On the morning of August 7, our realtor emailed to let me know that our offer of $462,500 had been accepted by the sellers of the big yellow house on Devonshire Avenue. As long as the financing and inspection work out, we’ll be popping champagne on September 5 and moving from our corner lot on Richmond St. and Devonshire in Halifax’s North End.
My wife Rachel and I bought our first house twelve years ago for $182,500—and we have no intention of selling it any time soon. Instead, we’ll rent it out and enjoy the view of the gardens I’ve grown, from our new sun porch across the road. The income, combined with rent from the basement suite at the Richmond house and the one-bedroom flat above the Devonshire garage, will cover the mortgage payments at both houses, and a good chunk of the taxes to boot. Not only that, but in 2013, we bought a large, renovated duplex in Moncton, a property that has been completely self-financing over the three years we’ve owned it.
A month shy of forty, I find myself poised to be the co-owner of a million dollars worth of property. Mortgaged property, sure, but it’s not our money paying the (tax-deductible) interest—the tenants cover our costs. Nor was it our money that got us rolling. How we got into this position is a complex mix of good luck and good decisions, but the fundamental fact is that we wouldn’t be here without the privilege into which we were both born.
When, in early 2009, my grandmother died, she left to my mother and her two sisters significant inheritances, legacies of my late grandfather’s medical career and investments. After Grammy’s estate was settled, my mother placed a $75,000 lump sum payment on our mortgage as an interest-free loan, to be repaid when we were finished paying the bank. In 2013, we killed almost one third of that debt with one cheque when we co-purchased the Moncton duplex (another house we couldn’t have bought on our own), and Rachel and I fronted the entire downpayment and closing costs. That money came out of a secured line of credit tied to our mortgage on the Richmond Street house—credit we could not have received without my mother’s generous principal payment.
Our friends and co-workers hail us as successes, but the less fortunate shouldn’t think they’ve failed. They are being failed. Worse, they’re being parasitized. Between their debts, their exploitative wages in insecure semi-skilled jobs, and their ever-escalating cost of living—especially in cities bigger than Halifax—young, educated people are barely able to afford a decent restaurant meal once a month, never mind investing for the future. Paltry measures like the Federal Liberals’ expanded grants and loan repayment exemptions for those earning under $25,000 won’t help much without major social restructuring to redress inequality.
There’s a lot of talk about class and privilege these days and much of that talk obscures the dynamics of these concepts in real-life scenarios. My wife and I can take credit for a few things. We’ve worked hard. We’ve ventured. We live modestly, but by no means monastically. We don’t have a car and never have. We don’t carry credit card balances. We’ve made smart calls on the properties we’ve bought (including dropping offers on two houses that failed inspection). But we should never have qualified for our first mortgage. Having quit one job and not yet started my new entry-level, seasonal service gig with Via Rail, I was unemployed and Rachel was working twelve hours a week on a program coordinator contract at the Halifax Public Library. But my parents, well-off owners of unmortgaged property on PEI, were game to co-sign, so we qualified for just enough of a mortgage to buy a solid one-and-a-half storey house on a sub-optimal street across from public housing, with 5 percent down.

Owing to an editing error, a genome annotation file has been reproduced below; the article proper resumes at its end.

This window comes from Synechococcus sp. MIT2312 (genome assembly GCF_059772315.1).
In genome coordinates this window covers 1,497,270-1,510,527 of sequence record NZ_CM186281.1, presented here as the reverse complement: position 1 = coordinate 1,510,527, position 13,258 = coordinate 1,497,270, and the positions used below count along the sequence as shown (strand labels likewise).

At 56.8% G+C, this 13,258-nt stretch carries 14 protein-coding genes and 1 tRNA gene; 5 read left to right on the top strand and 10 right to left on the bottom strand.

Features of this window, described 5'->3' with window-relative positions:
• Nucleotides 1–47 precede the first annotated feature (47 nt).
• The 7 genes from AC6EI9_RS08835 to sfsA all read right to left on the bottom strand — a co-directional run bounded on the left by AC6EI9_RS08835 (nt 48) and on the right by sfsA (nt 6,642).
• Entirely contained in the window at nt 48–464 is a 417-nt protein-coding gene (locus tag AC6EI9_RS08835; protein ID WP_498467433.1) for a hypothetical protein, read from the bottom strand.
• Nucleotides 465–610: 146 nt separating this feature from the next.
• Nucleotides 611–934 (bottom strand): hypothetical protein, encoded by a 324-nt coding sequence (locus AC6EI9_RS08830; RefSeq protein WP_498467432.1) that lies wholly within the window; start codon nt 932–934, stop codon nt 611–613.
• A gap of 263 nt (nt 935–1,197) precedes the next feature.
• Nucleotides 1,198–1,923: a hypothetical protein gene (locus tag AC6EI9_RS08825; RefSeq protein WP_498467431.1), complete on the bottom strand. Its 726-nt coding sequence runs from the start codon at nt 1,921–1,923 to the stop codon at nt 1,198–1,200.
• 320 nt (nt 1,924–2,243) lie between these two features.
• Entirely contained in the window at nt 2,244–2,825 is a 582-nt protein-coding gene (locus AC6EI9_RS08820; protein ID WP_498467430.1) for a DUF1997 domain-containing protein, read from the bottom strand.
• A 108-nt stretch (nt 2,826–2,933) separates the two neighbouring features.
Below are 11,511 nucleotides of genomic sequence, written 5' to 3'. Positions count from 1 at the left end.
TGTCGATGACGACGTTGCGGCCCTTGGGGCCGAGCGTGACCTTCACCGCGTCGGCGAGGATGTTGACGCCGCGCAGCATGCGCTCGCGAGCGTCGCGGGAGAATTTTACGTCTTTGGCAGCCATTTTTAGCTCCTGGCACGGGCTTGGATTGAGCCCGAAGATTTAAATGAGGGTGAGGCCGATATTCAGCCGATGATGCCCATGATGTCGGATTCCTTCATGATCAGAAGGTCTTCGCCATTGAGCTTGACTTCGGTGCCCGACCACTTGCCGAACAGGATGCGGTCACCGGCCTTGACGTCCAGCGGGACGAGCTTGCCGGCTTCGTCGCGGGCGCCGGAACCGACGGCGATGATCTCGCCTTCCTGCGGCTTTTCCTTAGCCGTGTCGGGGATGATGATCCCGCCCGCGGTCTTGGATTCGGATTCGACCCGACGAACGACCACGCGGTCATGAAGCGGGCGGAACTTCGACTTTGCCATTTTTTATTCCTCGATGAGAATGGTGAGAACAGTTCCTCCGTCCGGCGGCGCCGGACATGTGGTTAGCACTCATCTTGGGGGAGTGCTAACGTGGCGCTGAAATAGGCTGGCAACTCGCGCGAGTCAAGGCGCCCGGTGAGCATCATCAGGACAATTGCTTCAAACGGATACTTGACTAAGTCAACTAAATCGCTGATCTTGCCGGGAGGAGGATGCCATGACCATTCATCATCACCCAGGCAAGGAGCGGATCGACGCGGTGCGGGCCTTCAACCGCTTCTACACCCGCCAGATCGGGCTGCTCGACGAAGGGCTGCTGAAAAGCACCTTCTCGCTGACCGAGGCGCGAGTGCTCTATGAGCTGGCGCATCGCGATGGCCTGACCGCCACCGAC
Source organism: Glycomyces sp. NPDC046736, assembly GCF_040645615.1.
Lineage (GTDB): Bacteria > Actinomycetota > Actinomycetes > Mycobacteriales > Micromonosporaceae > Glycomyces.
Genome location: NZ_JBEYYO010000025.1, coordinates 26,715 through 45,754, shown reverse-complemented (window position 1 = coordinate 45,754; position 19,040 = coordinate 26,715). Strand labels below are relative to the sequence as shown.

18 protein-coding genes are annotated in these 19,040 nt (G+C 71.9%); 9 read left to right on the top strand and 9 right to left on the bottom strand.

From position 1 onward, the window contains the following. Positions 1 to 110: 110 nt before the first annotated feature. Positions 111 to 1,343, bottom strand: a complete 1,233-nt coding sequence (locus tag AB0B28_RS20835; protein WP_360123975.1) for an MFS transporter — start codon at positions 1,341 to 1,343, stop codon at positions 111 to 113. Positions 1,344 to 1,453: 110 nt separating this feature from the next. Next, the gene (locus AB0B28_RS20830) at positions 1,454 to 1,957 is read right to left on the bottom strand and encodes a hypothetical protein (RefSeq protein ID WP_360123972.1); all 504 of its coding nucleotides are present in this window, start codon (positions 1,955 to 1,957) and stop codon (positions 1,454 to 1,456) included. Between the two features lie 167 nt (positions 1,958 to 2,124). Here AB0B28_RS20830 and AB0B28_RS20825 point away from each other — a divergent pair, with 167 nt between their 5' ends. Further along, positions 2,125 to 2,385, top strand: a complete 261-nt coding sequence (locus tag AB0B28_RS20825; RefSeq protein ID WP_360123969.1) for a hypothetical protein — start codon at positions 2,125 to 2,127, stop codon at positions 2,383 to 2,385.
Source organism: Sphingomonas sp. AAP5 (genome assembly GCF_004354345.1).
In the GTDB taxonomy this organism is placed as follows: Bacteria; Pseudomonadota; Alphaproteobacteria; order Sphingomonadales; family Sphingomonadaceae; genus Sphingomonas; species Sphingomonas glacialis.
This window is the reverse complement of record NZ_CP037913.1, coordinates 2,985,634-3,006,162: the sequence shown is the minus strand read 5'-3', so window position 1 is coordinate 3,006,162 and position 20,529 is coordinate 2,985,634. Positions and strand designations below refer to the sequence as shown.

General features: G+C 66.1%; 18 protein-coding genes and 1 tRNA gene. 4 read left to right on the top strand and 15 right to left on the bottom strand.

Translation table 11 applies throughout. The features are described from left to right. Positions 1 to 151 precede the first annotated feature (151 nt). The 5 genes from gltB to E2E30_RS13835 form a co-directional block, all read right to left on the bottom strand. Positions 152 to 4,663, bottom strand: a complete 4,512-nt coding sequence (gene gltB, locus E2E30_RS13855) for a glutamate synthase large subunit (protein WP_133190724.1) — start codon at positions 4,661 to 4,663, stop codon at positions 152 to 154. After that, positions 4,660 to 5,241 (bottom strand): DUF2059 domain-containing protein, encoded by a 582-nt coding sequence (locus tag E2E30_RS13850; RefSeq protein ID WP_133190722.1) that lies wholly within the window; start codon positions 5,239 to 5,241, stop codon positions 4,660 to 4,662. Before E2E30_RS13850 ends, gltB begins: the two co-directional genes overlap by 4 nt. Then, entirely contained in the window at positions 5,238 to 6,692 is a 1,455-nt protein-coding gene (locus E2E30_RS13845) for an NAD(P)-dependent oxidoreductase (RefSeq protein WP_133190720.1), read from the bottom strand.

In other words, we are where we are because of where our parents were: comfortably middle-class professionals who were able to pass on inherited wealth because they didn’t need it! It’s so much harder to get there these days. It’s almost impossible to imagine inheriting money and not having an immediate use for it. Millenials have even more debt and even poorer prospects than we did at their age.
Rachel and I—both of us from families of four kids, each of whom has derived much benefit from their parents’ social standing, income and wealth—decided to stop at one child, a decision sealed when I had a vasectomy a couple of years ago. We might put an only son in a position as good as ours. Maybe better because, unlike our parents, we’re neurotically obsessed with not being poor and debt-hobbled. The properties we own should be unmortgaged, profitable and more valuable by the time he’s an adult. There may even be more of them.
The good decisions we have made are a luxury we have been afforded; just having the confidence to attempt what we’ve done and the wherewithal to prosecute our efforts are intangible benefits of the class we come from. We can take credit for nothing so much as not squandering our privilege.
We decided not to live in Vancouver, the city of Kaleb’s birth. Rachel’s sister, partner and two kids, despite having better income than we do, are renters. They just got turfed from the house they’d lived in for eight years because it’s being sold. Happily, they found a new place—for $1,000 more a month. Meanwhile, the Globe and Mail reports that Simon Fraser University students are sleeping rough on campus and couch-surfing because they can’t afford rent.
Rachel and I know how lucky we are, and it makes us uneasy. The wealthy should feel ill-at-ease when the poor have nothing to lose and even the middle class can’t get ahead. Just ask Marie Antoinette.